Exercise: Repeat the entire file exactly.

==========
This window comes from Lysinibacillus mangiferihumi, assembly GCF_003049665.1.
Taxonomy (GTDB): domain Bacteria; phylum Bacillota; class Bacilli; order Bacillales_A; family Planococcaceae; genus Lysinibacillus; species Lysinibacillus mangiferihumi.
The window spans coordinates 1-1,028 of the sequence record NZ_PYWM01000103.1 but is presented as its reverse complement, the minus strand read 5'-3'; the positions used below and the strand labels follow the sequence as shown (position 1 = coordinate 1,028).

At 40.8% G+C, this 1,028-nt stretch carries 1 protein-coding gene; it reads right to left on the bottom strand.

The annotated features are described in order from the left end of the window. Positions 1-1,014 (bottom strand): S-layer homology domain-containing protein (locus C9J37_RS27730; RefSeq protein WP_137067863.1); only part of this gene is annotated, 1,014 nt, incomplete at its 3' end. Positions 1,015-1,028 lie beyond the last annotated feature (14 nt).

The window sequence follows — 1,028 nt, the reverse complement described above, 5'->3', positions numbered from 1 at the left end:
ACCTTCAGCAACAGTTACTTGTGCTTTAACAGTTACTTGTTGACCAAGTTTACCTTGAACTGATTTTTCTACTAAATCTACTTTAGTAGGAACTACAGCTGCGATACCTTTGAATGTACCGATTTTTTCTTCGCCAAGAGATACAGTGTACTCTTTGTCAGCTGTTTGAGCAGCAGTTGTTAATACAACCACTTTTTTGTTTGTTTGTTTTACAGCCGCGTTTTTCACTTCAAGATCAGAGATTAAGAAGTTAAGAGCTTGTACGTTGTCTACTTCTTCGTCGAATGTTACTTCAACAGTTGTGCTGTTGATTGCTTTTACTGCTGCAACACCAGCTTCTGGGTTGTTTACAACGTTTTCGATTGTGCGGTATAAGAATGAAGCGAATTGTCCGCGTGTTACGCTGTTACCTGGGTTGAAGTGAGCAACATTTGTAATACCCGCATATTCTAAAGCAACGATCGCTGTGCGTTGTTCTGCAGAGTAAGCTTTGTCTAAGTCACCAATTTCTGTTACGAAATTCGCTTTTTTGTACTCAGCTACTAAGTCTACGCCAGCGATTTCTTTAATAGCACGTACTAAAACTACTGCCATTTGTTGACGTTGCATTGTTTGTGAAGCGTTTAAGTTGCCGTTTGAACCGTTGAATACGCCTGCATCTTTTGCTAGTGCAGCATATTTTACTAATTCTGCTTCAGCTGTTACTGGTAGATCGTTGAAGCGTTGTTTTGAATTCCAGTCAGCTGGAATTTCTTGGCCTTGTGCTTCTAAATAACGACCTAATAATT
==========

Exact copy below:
This window comes from Lysinibacillus mangiferihumi, assembly GCF_003049665.1.
Taxonomy (GTDB): domain Bacteria; phylum Bacillota; class Bacilli; order Bacillales_A; family Planococcaceae; genus Lysinibacillus; species Lysinibacillus mangiferihumi.
The window spans coordinates 1-1,028 of the sequence record NZ_PYWM01000103.1 but is presented as its reverse complement, the minus strand read 5'-3'; the positions used below and the strand labels follow the sequence as shown (position 1 = coordinate 1,028).

At 40.8% G+C, this 1,028-nt stretch carries 1 protein-coding gene; it reads right to left on the bottom strand.

The annotated features are described in order from the left end of the window. Positions 1-1,014 (bottom strand): S-layer homology domain-containing protein (locus C9J37_RS27730; RefSeq protein WP_137067863.1); only part of this gene is annotated, 1,014 nt, incomplete at its 3' end. Positions 1,015-1,028 lie beyond the last annotated feature (14 nt).

The window sequence follows — 1,028 nt, the reverse complement described above, 5'->3', positions numbered from 1 at the left end:
ACCTTCAGCAACAGTTACTTGTGCTTTAACAGTTACTTGTTGACCAAGTTTACCTTGAACTGATTTTTCTACTAAATCTACTTTAGTAGGAACTACAGCTGCGATACCTTTGAATGTACCGATTTTTTCTTCGCCAAGAGATACAGTGTACTCTTTGTCAGCTGTTTGAGCAGCAGTTGTTAATACAACCACTTTTTTGTTTGTTTGTTTTACAGCCGCGTTTTTCACTTCAAGATCAGAGATTAAGAAGTTAAGAGCTTGTACGTTGTCTACTTCTTCGTCGAATGTTACTTCAACAGTTGTGCTGTTGATTGCTTTTACTGCTGCAACACCAGCTTCTGGGTTGTTTACAACGTTTTCGATTGTGCGGTATAAGAATGAAGCGAATTGTCCGCGTGTTACGCTGTTACCTGGGTTGAAGTGAGCAACATTTGTAATACCCGCATATTCTAAAGCAACGATCGCTGTGCGTTGTTCTGCAGAGTAAGCTTTGTCTAAGTCACCAATTTCTGTTACGAAATTCGCTTTTTTGTACTCAGCTACTAAGTCTACGCCAGCGATTTCTTTAATAGCACGTACTAAAACTACTGCCATTTGTTGACGTTGCATTGTTTGTGAAGCGTTTAAGTTGCCGTTTGAACCGTTGAATACGCCTGCATCTTTTGCTAGTGCAGCATATTTTACTAATTCTGCTTCAGCTGTTACTGGTAGATCGTTGAAGCGTTGTTTTGAATTCCAGTCAGCTGGAATTTCTTGGCCTTGTGCTTCTAAATAACGACCTAATAATT